I am a Biochemistry major and Jewish Studies minor (class of 2019) at Muhlenberg College. My Culminating Undergraduate Experience (CUE), Advanced Biochemistry (BCM441), is a course “concerned with the content, presentation and evaluation of modern biochemistry.” In the wise words of Dr. Keri Colabroy, “while studying metabolism, we will investigate applications to human disease and biotechnology, explore current topics in biochemistry, and learn to identify and report on exciting new discoveries within the field. We will reflect on and engage with the process by which biochemistry is practiced and published to the scientific community and to non-expert audiences.”

Follow these steps to make the most of my website!

1. Visit my PRIMER PAGE to learn the background on Mitochondrial Encephalomyopathy, Lactic Acidosis, and Stroke-Like Symptoms (MELAS) and become familiar with the terminology

2. Read my POST for scientists and non-experts summarizing this disease

3. Check out the THEME PAGES to investigate MELAS from a biochemist’s lens (me!)

RETURN TO HOME: http://alyssadhorwitz.bergbuilds.domains/

2 thoughts on “About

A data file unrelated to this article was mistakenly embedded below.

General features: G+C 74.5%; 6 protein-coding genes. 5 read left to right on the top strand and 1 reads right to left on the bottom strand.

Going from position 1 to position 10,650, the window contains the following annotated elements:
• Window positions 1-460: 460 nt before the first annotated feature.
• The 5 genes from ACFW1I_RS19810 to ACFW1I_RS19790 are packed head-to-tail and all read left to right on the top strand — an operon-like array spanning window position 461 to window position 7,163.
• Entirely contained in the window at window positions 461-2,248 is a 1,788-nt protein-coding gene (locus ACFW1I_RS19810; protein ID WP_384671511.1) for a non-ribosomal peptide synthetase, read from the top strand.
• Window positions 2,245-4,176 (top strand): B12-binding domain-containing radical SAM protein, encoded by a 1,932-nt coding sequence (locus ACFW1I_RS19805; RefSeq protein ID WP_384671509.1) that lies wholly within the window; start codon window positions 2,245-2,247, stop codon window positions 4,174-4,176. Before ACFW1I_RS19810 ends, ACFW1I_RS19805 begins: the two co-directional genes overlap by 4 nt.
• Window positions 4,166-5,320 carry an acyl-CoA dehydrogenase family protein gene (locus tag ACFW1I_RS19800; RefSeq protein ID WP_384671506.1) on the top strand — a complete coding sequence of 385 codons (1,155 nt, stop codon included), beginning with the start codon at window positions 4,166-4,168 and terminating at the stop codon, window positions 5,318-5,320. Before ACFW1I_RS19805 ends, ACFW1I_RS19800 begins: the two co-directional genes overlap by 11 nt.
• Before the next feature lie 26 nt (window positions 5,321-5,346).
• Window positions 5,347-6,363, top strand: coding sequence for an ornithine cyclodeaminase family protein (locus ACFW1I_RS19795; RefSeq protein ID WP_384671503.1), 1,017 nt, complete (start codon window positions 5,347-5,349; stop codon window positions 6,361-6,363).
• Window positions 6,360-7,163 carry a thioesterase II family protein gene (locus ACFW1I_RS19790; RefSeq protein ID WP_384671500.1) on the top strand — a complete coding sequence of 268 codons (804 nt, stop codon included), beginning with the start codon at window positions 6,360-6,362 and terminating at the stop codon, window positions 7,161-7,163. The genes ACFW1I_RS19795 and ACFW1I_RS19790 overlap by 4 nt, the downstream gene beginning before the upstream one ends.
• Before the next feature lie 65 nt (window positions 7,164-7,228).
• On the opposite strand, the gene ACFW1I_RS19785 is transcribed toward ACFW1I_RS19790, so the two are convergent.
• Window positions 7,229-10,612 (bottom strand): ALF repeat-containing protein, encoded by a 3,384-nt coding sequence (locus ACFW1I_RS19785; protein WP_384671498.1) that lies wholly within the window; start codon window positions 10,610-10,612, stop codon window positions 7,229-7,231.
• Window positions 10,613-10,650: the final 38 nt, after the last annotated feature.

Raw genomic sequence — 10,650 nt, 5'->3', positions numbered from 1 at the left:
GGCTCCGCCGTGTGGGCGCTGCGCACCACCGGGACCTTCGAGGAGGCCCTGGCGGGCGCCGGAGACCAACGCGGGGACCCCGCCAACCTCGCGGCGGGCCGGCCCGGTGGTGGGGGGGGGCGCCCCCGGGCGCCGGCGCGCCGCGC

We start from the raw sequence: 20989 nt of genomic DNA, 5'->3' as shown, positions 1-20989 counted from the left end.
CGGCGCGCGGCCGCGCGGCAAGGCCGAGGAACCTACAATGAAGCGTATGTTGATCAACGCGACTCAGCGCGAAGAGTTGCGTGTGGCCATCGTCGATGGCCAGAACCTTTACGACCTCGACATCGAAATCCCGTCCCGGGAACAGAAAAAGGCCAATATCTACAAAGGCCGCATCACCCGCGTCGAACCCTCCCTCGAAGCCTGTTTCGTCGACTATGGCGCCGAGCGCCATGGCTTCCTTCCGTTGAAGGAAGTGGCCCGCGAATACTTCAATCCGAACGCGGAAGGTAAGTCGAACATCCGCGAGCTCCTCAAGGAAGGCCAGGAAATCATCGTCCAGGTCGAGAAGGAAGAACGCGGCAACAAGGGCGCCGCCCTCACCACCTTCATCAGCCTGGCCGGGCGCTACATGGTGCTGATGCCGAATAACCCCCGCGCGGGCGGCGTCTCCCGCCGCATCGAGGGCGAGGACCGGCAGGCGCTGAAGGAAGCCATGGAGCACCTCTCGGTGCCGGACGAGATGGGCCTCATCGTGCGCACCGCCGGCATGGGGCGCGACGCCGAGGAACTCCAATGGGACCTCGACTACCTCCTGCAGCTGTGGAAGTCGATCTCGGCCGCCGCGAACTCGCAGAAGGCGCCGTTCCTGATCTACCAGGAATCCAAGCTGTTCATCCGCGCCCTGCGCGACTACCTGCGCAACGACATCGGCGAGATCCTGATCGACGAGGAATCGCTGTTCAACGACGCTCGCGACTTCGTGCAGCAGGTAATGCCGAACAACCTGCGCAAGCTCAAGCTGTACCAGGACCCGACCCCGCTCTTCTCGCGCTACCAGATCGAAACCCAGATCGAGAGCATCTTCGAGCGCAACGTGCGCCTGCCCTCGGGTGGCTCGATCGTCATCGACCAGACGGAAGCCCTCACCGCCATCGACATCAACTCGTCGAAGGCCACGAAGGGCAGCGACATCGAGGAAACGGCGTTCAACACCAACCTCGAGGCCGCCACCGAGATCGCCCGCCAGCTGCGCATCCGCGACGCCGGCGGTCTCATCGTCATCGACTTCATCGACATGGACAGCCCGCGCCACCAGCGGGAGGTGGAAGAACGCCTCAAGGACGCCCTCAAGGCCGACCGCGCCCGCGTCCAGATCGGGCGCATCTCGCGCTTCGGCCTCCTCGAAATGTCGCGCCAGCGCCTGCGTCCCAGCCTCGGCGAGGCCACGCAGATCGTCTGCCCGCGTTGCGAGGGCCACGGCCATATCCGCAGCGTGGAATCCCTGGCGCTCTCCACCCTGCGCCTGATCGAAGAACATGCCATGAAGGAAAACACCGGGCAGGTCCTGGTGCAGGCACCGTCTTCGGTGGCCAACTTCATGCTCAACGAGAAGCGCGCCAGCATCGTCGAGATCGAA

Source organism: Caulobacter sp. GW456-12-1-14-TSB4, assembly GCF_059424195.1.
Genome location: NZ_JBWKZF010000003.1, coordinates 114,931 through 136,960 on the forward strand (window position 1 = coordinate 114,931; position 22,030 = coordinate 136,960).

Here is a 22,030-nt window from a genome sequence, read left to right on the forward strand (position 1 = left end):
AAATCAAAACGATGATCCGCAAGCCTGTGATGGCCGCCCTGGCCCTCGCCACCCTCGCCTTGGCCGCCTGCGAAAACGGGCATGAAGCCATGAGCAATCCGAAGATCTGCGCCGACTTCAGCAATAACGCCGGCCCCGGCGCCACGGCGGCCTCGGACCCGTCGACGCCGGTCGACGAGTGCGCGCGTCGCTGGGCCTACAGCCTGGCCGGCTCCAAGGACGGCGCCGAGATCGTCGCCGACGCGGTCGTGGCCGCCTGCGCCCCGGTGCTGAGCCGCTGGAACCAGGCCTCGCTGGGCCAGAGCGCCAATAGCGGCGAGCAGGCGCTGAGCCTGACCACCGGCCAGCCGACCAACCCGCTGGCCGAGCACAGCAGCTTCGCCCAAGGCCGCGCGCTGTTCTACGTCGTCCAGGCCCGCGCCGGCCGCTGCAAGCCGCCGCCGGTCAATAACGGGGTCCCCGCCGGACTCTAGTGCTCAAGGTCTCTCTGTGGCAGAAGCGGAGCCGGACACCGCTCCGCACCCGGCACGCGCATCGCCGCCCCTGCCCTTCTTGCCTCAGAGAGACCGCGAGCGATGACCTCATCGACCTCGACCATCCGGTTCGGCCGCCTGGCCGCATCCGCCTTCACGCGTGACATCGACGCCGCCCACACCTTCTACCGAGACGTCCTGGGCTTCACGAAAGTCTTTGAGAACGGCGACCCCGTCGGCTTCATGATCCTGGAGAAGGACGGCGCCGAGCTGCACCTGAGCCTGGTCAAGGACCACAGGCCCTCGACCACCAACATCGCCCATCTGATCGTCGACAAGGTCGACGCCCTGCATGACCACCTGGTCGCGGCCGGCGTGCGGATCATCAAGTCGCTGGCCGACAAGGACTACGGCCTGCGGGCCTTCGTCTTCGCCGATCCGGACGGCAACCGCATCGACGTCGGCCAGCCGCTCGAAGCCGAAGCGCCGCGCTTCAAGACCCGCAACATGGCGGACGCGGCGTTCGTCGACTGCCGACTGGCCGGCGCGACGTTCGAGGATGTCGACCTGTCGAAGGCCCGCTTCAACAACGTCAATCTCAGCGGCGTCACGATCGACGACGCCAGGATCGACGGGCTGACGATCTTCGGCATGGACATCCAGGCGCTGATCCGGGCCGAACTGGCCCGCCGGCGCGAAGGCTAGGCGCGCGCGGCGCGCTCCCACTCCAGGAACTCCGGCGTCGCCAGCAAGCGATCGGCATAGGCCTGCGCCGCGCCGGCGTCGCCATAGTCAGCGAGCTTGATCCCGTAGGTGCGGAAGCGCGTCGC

1. Hi there! I have a few questions about MELAS for you if you can answer them.

    You mentioned the ability for genetic screening in suspected MELAS cases based on the MRM2 gene. What do you think about screening in the general population? What would be the cost-benefit of this screening? Additionally, if we were to screen children with a family history of MELAS, how would a positive result change management of their health and development?

    You stated the components of Cardiocrome, and it sounds like an interesting medication. What other disorders are Cardiocrome used to treat, if any, and how are they similar/dissimilar to MELAS?

    Lastly, you mentioned the study of two sisters with MELAS. Have you come across the probability of siblings or twins sharing a diagnosis of MELAS?

    1. Hello! Thank you for the questions!

      The diagnosis of MELAS is based on meeting clinical diagnostic criteria and identifying a pathogenic mutation in at least one of the genes associated with MELAS. The cost for a custom genetic panel is around $1,500, so it would likely only be used in the case of confirming a diagnosis. Treatment of MELAS is largely supportive, and with the absence of genetic therapies, at this point in time, a positive result would not change the management of a patient’s health (El-Hattab, Almannai, and Scaglia 1993).

      Cardiome contains cytochrome c, flavin mononucleotide, and thiamine diphosphate. In addition to MELAS, it can be used to treat Kearns-Sayre syndrome (KSS), myoclonus epilepsy with ragged-red fibers (MERRF) and cytochrome c oxidase deficiency (CCOD). (Tanaka et al. 1997) This treatment increases the effectiveness of the electron transport chain of the inner mitochondrial membrane and relieves oxidative stress, consequently protecting cells or tissues from apoptotic cell death. This drug must be administered intravenously because the oral version is not sufficient for delivery.